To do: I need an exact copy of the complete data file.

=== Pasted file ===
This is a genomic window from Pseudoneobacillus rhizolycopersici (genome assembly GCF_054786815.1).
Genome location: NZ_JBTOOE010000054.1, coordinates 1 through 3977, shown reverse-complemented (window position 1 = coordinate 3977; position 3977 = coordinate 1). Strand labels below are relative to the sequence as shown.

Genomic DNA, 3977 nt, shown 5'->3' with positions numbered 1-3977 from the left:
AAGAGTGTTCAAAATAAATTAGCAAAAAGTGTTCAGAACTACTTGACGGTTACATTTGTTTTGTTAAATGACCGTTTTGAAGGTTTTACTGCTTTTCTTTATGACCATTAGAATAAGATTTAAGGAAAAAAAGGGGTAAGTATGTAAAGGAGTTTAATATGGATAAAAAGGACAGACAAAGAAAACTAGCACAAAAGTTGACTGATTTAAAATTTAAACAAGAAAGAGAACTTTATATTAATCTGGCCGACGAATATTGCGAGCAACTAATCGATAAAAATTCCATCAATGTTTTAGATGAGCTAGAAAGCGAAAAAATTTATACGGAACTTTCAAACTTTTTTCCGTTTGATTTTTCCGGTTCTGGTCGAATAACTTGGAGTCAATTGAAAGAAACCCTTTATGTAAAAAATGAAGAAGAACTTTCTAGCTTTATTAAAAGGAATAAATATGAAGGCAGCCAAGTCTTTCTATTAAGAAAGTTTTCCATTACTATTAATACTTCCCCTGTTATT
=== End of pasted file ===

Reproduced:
This is a genomic window from Pseudoneobacillus rhizolycopersici (genome assembly GCF_054786815.1).
Genome location: NZ_JBTOOE010000054.1, coordinates 1 through 3977, shown reverse-complemented (window position 1 = coordinate 3977; position 3977 = coordinate 1). Strand labels below are relative to the sequence as shown.

Genomic DNA, 3977 nt, shown 5'->3' with positions numbered 1-3977 from the left:
AAGAGTGTTCAAAATAAATTAGCAAAAAGTGTTCAGAACTACTTGACGGTTACATTTGTTTTGTTAAATGACCGTTTTGAAGGTTTTACTGCTTTTCTTTATGACCATTAGAATAAGATTTAAGGAAAAAAAGGGGTAAGTATGTAAAGGAGTTTAATATGGATAAAAAGGACAGACAAAGAAAACTAGCACAAAAGTTGACTGATTTAAAATTTAAACAAGAAAGAGAACTTTATATTAATCTGGCCGACGAATATTGCGAGCAACTAATCGATAAAAATTCCATCAATGTTTTAGATGAGCTAGAAAGCGAAAAAATTTATACGGAACTTTCAAACTTTTTTCCGTTTGATTTTTCCGGTTCTGGTCGAATAACTTGGAGTCAATTGAAAGAAACCCTTTATGTAAAAAATGAAGAAGAACTTTCTAGCTTTATTAAAAGGAATAAATATGAAGGCAGCCAAGTCTTTCTATTAAGAAAGTTTTCCATTACTATTAATACTTCCCCTGTTATT